It is time for the annual Oscar column, and that means it is also time for my annual lament about the Oscars. If you have followed this column, I will save you the diatribe; feel free, however, to review my past Oscar columns for my take on the show as well as an idea to transform it. (I am still waiting for the call from the Academy.) Now on to this year’s nominees for Best Motion Picture, which I find a wide-open category with the possibility for a surprise winner. I give short reviews of most films, and I have already reviewed two—The Power of the Dog and Belfast—in the February column (Click here for those reviews.) Enjoy the show.
Drive My Car
Would the Academy give the big award to an international film for the second time in three years? I think not, but Drive My Car from director Ryusuke Hamaguchi is certainly worthy. The riveting story follows a grieving stage actor/director from Tokyo as he searches for meaning in a world without his wife. He takes a job directing a play in Hiroshima and builds an unlikely friendship with his provincial young driver, herself with a broken past as well. This doesn’t do the complicated story and characters justice, but the performances drive the film. Those performances are nuanced and dense, as is the writing. Hiroshima itself is the site of one of the world’s worst man-made tragedies, but from my own experience, it is a gorgeous city that is now a center of peace and tranquility. It has overcome its past. The setting, therefore, is perfect, and the direction is magnificent. A great all-around film.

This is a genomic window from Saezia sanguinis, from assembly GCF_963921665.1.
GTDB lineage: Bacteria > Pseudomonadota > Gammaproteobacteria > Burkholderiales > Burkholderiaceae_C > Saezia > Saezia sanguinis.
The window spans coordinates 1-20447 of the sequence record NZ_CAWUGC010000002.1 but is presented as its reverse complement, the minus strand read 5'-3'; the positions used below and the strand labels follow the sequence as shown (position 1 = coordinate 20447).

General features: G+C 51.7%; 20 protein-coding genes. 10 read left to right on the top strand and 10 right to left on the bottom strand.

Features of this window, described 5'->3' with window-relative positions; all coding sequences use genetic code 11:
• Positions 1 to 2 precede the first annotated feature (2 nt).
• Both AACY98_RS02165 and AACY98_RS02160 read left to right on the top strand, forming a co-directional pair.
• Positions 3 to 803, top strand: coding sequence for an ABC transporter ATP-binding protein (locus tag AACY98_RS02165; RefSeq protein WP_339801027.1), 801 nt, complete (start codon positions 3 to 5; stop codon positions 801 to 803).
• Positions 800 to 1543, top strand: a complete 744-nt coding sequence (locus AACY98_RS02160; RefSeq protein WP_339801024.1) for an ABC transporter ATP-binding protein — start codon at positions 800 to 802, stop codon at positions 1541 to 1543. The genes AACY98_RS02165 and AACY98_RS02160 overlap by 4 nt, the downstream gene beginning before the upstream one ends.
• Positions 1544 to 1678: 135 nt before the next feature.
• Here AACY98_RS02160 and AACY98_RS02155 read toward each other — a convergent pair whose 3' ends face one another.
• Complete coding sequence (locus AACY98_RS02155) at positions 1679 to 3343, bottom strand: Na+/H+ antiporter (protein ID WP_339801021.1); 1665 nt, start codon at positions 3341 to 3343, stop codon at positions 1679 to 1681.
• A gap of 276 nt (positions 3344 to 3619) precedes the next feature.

Two wonderful beings escape the Island of Misfit Toys and land in Los Angeles circa 1973. P.T. Anderson finds them in what might be the most P.T. Anderson of all P.T. Anderson films, a director who I consider to be one of the top five living American directors. See the filmography: Boogie Nights, Magnolia, There Will Be Blood, and Phantom Thread, among others. There is not much in the way of story to tell except that we follow this oddball pair through a myriad of hijinks while Anderson’s quirky, restless, and endearing style oozes through every frame. This is a joy to watch and discuss; perhaps it is not a film for everyone, and I don’t see the Academy landing here. Still, this is expert filmmaking from an expert filmmaker and perhaps the best visage of Fellini we have here in America. I give no greater compliment.
I absolutely adored this endearing film from Sian Heder, best known for her work writing on Orange is The New Black. The story centers around a teenager who is the only hearing person in a deaf family. Ruby (Emilia Jones) has always been the family interpreter and works on the family fishing boat. The other family members, mom Jackie (Marlee Maitlin), dad Frank (Troy Kostur), and brother Leo (Daniel Durant) rely on her as their conduit to the hearing world. Ruby is also a shy but beautiful singer who finds the courage to join the school choir. Her teacher (a shining Eugenio Derbez) sees her talent and urges her to audition for a prestigious music college. The conundrum ensues. This film has been described as a “feel good coming-of-age story,” but it is so much more that. It is about the deep roots of a close family and the breakdown of that unit in the larger American society; it is about the struggles of a deaf family in a hearing world; it is about the beauty of art and how that transcends daily concerns; it is about a loving family who find the truth in each other. It is also a superb ensemble cast that shines through every moment of the movie. I usually have a good idea of where movies are going and rarely find myself moved to the point of tears. I was here.